The present work aims to study mechanical nonlinearities detected in the accelerometric records during a thermodiffusion experiment performed at the International Space Station, ISS. In that experiment the test cell was subjected to harmonic vibrations of different frequencies and amplitudes. Accelerometric data associated to the runs were downloaded from NASA PIMS website. Second order spectral analysis shows that the shaker modifies the normality of the data and introduces nonlinearities in the distribution of energy. High Order Spectral Analysis, HOSA, based on the bispectrum, bicoherence, trispectrum and tricoherence functions enabled us to study the kind of these nonlinearities. Additionally, a new method using the biphase and triphase histograms helps us to assess if quadratic and/or cubic phase coupling mechanisms are responsible for the anomalous nonlinear energy transfer detected. Finally, the RMS acceleration values are investigated to check if the vibratory limit requirements of the ISS are exceeded. This methodology is important not only in generic research of aerospace engineering but also in space sciences in order to help space researchers to characterize more globally their experiments. It is mentioned finally that HOSA techniques are not new, but never have been used in the analysis of accelerometric data coming from the ISS.
Research Containing: Space Flight
Two accelerometric records coming from the SAMSes es08 sensor in the Columbus module, the so-called Runs 14 and 33 in terms of the IVIDIL experiment, has been studied here using standard digital signal analysis techniques. The principal difference between both records is the vibrational state of the IVIDIL experiment, that is to say, during Run 14 the shaking motor of the experiment is active while that in Run 33 this motor is stopped. Identical procedures have been applied to a third record coming from the SAMSII 121f03 sensor located in the Destiny module during an IVIDIL quiescent period. All records have been downloaded from the corresponding public binary accelerometric files from the NASA Principal Investigator Microgravity Services, PIMS website and, in order to be properly compared, have the same number of data. Results detect clear differences in the accelerometric behavior, with or without shaking, despite the care of the designers to ensure the achievement of the ISS μg-vibrational requirements all along the experiments.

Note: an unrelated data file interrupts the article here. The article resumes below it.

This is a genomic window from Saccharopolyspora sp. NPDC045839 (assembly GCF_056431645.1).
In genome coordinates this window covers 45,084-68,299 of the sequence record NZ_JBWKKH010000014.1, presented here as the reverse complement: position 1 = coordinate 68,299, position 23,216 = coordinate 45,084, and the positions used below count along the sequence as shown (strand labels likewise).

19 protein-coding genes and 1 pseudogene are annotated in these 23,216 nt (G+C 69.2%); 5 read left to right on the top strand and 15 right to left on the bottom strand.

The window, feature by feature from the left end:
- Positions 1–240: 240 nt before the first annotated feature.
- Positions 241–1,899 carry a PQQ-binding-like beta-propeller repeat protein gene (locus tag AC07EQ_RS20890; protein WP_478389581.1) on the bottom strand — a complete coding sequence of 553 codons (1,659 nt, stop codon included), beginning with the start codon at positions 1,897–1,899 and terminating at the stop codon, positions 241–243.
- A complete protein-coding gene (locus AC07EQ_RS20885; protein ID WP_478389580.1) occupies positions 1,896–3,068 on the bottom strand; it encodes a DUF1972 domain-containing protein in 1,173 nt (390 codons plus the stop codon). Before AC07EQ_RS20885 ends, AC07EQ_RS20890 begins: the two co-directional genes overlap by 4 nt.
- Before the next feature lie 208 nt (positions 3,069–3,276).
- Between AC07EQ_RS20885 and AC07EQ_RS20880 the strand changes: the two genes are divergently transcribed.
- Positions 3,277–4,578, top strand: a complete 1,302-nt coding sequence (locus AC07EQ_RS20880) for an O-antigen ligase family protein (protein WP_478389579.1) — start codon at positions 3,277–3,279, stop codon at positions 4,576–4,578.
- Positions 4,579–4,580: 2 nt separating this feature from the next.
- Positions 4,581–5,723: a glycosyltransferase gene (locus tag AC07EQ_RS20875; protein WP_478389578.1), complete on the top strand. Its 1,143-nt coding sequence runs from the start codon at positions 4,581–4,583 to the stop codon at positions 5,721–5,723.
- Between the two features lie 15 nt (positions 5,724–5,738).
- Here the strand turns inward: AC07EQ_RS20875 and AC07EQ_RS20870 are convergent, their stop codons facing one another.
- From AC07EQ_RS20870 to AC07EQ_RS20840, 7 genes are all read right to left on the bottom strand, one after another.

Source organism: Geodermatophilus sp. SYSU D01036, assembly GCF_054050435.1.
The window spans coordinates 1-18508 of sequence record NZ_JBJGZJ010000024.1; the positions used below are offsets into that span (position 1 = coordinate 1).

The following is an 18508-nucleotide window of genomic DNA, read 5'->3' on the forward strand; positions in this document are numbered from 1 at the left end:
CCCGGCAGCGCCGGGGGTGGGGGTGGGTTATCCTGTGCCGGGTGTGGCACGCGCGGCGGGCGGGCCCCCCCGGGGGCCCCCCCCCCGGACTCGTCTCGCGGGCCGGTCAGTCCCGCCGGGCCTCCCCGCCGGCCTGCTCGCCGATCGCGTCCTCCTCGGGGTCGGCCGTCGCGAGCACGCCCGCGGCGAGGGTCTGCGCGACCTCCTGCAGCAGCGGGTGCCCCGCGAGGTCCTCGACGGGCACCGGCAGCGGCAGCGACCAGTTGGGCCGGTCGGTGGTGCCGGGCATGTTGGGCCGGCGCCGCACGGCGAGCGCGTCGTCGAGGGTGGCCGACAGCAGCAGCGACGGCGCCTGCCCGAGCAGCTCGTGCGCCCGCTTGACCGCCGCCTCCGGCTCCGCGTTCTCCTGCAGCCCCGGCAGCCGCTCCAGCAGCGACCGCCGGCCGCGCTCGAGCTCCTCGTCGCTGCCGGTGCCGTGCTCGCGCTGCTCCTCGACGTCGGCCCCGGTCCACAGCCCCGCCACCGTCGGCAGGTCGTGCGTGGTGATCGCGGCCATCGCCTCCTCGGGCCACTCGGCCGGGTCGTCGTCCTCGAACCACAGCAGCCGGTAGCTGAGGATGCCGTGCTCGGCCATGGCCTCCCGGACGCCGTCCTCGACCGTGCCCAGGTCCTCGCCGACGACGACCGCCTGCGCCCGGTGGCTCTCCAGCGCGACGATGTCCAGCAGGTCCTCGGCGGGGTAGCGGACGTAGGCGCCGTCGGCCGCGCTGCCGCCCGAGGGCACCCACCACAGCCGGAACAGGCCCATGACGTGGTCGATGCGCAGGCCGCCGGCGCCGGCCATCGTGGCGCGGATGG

Pore-size expansion of hexagonal-structured nanocrystalline titania/CTAB Nanoskeleton using cosolvent organic molecules
Pore-size expansion of hexagonal-structured assembly of nanocrystalline titania (anatase) combined with cetyltrimethyammonium bromide (CH3(CH2)15N+(CH3)3Br−, CTAB) (named as Hex-ncTiO2/CTAB Nanoskeleton) was achieved with the aid of cosolvent organic molecules (COMs). The pore-size expanded Hex-ncTiO2/CTAB Nanoskeleton was prepared through the sol–gel reaction of titanium oxysulfate sulfuric acid hydrate (TiOSO4·xH2SO4·xH2O, TiOSAH) in an aqueous solution initiated by CTAB swollen micelles pre-prepared with the addition of COMs into aqueous CTAB micellar solutions at 60 °C (the product was named as Hex-ncTiO2/CTAB/COM Nanoskeleton). Long-chain alcohol (1-hexadecanol, C16OH), normal alkane (n-decane, C10) and benzene derivatives (benzene, Bz; 1,3,5-trimethylbenzene, TMB; 1,3,5-triethylbenzene, TEB; 1,3,5-triisopropylbenzene, TiPB) were used as COMs to evaluate the effects of COM solubilization site in CTAB micelles and COM molecular size on the pore-size expansion of the Hex-ncTiO2/CTAB/COM Nanoskeleton. We found that 1,3,5-trimethylbenzene (TMB) and 1,3,5-triethylbenzene (TEB) act as effective COMs for pore-size expansion of the Hex-ncTiO2/CTAB/COM Nanoskeleton in aqueous media. Pore sizes (average diameters) of the Hex-ncTiO2/CTAB/TMB Nanoskeleton and Hex-ncTiO2/CTAB/TEB Nanoskeleton were enlarged up to 4.2 nm and 4.3 nm, respectively, while pore size (average diameter) of the Hex-ncTiO2/CTAB Nanoskeleton prepared in the absence of any COMs was 2.9 nm. We also revealed that thermal stability of the Hex-ncTiO2/CTAB/TMB Nanoskeleton became higher than that of Hex-ncTiO2/CTAB Nanoskeleton. The hexagonally pore-structure of the Hex-ncTiO2/CTAB/TMB Nanoskeleton was retained up to 400 °C, while the hexagonally pore-structure of the Hex-ncTiO2/CTAB Nanoskeleton was kept up to 300 °C.